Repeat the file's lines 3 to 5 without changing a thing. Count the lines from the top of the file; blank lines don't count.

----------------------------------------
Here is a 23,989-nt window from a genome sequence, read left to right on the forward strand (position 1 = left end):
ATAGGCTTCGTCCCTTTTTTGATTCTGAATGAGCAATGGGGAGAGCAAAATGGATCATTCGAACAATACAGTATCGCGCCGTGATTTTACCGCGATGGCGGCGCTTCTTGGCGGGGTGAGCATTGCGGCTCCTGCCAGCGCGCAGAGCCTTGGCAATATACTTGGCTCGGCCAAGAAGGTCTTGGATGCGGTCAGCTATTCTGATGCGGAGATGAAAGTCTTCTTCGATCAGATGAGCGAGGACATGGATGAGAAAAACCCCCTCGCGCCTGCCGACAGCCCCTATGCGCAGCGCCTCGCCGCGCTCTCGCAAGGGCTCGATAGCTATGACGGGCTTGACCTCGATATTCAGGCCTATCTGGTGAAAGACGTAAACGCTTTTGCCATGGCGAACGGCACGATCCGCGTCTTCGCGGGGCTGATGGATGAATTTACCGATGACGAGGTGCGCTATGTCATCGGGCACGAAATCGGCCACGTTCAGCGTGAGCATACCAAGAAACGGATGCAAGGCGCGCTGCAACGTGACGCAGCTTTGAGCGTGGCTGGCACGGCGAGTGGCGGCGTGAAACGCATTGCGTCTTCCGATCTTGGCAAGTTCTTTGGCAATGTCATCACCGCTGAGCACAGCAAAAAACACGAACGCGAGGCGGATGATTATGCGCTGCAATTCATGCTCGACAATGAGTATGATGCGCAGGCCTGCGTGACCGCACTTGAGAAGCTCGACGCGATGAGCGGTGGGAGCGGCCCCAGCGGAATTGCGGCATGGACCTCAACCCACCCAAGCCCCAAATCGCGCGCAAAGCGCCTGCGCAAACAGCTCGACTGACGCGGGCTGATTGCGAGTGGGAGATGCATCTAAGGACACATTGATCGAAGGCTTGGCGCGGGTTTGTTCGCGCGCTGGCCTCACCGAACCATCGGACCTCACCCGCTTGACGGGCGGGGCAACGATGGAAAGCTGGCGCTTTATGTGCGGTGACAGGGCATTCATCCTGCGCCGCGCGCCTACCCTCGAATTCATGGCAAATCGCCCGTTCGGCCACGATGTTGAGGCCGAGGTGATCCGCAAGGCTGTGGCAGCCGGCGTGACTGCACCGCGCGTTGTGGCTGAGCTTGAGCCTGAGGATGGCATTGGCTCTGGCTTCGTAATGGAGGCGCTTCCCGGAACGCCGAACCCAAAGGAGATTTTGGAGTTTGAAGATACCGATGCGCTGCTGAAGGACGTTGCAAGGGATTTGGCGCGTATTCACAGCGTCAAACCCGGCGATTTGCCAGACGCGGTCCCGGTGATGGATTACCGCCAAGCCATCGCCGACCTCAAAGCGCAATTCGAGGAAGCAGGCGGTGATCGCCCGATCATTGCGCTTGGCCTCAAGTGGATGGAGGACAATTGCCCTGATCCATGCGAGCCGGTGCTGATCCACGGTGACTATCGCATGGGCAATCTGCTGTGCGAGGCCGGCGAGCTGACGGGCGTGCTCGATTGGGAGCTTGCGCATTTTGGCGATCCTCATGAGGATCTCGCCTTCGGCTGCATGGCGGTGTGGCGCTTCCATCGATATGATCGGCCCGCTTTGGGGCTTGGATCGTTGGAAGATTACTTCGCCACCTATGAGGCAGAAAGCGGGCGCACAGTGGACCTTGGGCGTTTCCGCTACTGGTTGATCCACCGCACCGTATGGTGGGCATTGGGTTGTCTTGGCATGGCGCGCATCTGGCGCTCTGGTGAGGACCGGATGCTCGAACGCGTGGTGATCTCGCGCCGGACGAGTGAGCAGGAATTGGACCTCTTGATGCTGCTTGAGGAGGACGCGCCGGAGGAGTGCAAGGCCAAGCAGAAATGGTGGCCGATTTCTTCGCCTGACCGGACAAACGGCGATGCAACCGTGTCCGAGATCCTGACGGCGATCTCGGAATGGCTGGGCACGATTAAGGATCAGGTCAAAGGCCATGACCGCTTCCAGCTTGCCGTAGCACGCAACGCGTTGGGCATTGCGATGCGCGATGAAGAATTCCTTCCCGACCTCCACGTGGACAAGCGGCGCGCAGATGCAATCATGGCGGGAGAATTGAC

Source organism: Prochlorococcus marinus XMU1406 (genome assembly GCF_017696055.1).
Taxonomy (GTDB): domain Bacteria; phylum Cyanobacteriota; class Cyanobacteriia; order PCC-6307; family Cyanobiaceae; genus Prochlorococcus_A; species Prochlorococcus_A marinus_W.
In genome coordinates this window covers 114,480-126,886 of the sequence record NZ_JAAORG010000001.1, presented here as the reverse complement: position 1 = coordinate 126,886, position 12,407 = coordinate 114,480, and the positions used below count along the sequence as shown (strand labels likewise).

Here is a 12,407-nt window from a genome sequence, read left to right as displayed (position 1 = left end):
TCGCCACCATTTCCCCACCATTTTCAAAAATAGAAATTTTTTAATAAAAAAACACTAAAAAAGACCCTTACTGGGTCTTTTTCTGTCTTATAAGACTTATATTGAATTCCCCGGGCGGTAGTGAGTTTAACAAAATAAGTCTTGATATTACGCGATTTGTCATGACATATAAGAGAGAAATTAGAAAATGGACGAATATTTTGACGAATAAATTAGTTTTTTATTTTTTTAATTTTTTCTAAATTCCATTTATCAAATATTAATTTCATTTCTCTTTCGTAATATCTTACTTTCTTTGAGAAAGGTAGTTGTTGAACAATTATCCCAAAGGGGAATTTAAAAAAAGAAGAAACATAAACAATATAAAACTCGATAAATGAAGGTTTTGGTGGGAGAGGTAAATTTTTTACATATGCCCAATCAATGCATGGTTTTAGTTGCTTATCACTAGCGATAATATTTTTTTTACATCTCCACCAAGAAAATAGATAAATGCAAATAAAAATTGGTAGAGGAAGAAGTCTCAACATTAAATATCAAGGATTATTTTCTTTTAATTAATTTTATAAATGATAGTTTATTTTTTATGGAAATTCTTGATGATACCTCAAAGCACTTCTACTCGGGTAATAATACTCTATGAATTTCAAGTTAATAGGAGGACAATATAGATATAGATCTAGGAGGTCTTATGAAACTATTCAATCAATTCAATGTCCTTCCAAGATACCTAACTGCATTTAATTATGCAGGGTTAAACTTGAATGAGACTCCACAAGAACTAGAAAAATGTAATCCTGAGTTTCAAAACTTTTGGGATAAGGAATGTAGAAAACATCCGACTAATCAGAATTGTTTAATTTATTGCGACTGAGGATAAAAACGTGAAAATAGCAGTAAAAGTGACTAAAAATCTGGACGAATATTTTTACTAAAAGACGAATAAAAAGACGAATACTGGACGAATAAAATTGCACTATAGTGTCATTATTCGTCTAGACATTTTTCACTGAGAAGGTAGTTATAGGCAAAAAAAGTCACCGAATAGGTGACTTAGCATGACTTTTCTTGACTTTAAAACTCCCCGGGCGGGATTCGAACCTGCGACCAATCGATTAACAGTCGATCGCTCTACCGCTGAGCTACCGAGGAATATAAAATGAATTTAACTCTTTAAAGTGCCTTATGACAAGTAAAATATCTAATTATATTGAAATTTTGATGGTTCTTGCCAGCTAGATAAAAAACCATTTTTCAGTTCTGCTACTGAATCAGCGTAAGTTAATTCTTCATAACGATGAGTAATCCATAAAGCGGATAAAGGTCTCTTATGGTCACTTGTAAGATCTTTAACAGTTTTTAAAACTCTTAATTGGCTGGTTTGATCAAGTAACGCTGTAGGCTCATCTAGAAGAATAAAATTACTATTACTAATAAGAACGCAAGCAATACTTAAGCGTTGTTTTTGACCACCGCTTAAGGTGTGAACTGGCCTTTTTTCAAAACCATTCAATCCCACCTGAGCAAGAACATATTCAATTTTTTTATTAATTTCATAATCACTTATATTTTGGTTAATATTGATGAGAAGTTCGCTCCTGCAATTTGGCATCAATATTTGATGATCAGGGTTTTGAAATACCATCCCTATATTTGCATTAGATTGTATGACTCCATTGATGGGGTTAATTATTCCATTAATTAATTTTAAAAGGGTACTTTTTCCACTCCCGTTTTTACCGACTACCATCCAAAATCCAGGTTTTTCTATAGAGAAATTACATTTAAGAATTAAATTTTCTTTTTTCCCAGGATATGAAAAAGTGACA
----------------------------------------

Source organism: Prochlorococcus marinus XMU1406 (genome assembly GCF_017696055.1).
Taxonomy (GTDB): domain Bacteria; phylum Cyanobacteriota; class Cyanobacteriia; order PCC-6307; family Cyanobiaceae; genus Prochlorococcus_A; species Prochlorococcus_A marinus_W.
In genome coordinates this window covers 114,480-126,886 of the sequence record NZ_JAAORG010000001.1, presented here as the reverse complement: position 1 = coordinate 126,886, position 12,407 = coordinate 114,480, and the positions used below count along the sequence as shown (strand labels likewise).